November 19, 2010

Empire State Games back on

Olympic Village coalition rallies to save Winter Games for 2011


LAKE PLACID — Game on.

Those words are heard more than once a day here, but Thursday morning the shout went out across the state.

Lake Placid, its winter sports community and a coalition of village and town officials are going to host the Empire State Games, as planned.

The announcement Thursday morning comes fewer than two days after the New York State Department of Parks, Recreation and Historic Preservation closed the annual winter athletic challenge due to state budget constraints.


"Lake Placid is going to do it," North Elba Town Supervisor Roby Politi said Thursday. "Our feeling is if the state can't do it, we can. We know how to do this; we have the community spirit and the volunteers. It's part of our tradition to do this kind of stuff. We put the events on anyway."

Lake Placid Mayor Craig Randall agreed.

"I think it's fair to say that the mayor and supervisor spent some time yesterday digesting the functions of Empire State Games. Quite frankly, as to the organization and the management of the games, we have the capability to do it.

"There are lots of questions I know about what they will appear like, what changes might be made, things the state might have included in the games that might be different this year, but there are a number of people involved as far as each of the different disciplines are concerned, and many of them have stepped up.

"We thought the big news, especially for the youth of the state, is that we will keep the games going.

The mayor paused, then chuckled.

"We're excited about the prospect of doing what we do best every day."


Empire State Games will be held as scheduled on Feb. 25 to 28, 2011, to include competition in alpine and cross-country skiing, snowshoeing, ski jumping, ice skating and other winter sports.


Turning the threat of loss into a win involves taking shots at opportunity.

"There was no question in anyone's mind Thursday that it's game on here," Politi said. "We're just going to continue to have Empire State Games. We're looking for corporate sponsors interested in helping the kids of New York state out.

"They've trained for this, and the kids love coming to this community. They arrive with great pride — to use the Olympic facilities and stand on the same podium where so many winning athletes have stood.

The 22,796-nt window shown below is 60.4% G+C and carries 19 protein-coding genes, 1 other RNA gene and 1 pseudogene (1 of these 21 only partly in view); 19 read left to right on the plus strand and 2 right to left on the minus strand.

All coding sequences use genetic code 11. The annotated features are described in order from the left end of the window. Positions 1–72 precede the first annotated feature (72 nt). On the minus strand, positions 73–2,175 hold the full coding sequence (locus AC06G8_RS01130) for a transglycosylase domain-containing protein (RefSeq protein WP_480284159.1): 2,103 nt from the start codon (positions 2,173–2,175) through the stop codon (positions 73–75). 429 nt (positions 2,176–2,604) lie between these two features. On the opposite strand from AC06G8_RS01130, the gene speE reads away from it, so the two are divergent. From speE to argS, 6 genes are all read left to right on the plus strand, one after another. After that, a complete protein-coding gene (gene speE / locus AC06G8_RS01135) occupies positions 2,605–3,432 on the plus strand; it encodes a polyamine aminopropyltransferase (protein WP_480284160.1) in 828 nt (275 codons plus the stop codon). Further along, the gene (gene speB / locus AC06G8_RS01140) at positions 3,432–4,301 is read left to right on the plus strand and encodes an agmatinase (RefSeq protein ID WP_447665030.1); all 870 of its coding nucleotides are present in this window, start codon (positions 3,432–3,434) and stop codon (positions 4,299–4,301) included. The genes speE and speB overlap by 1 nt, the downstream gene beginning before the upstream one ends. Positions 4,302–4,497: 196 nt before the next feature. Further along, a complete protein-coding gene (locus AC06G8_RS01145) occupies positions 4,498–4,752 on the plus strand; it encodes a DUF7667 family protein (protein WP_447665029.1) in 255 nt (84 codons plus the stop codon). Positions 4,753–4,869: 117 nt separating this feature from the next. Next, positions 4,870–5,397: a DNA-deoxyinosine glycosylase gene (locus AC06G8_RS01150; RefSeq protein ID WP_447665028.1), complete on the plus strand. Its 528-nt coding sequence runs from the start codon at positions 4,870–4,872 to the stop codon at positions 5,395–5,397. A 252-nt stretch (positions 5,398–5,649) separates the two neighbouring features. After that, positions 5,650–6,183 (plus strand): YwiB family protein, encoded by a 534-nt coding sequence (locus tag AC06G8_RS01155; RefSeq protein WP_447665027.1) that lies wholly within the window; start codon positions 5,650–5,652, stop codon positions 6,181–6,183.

"It's part of education, it's part of growing up, and it would be a shame to lose it, so we won't. The response has been wonderful already."


At the table with Politi and Randall Wednesday night when the decision was made were Olympic Regional Development Authority President and CEO Ted Blazer and Regional Office of Sustainable Tourism President Jim McKenna, working in conjunction with Town of Wilmington Supervisor Randy Preston.

McKenna said their focus is not driven by fear of losing tourism dollars.

"This is not just economically important, it's part of what we've been doing here for 100 years," he said of Lake Placid, a community that staged Winter Games in 1932 despite the Great Depression.

"When you get our organizations together at one table and we all reach the same decision, it's good.

"Empire State Games have proven to be a stepping-stone for a lot of youth entering the Olympic Games. Nearly 100 young athletes have gone on to compete in the Olympics afterward, and we're going to continue giving them that opportunity."

At ORDA, sporting events are second nature.

"Our facilities and venue management were already prepared to host these events," Blazer added in an announcement after the press conference.

"The venues are set, our staff is ready, and we will pull off an exceptional Empire State Winter Games 2011."

ORDA spokesman Jon Lundin said they will work in partnership with the village, towns and everyone else "to ensure this is a community-wide event and look to the people who helped put this together for the last 30 years.

"Now we'll work on logistics, the sponsorship and everything that comes before the event is staged."


Sen. Betty Little was encouraged by Lake Placid's fortitude.

"My office is willing to meet and assist any way possible," she said in a statement after Thursday's announcement.

"I'm very glad that the community stepped forward to promote yet another great event in the Adirondacks."

Assemblywoman Teresa Sayward said carrying on a tradition of Empire State Games is great news.

"Partnerships like this are necessary to keep great programs such as this in place."

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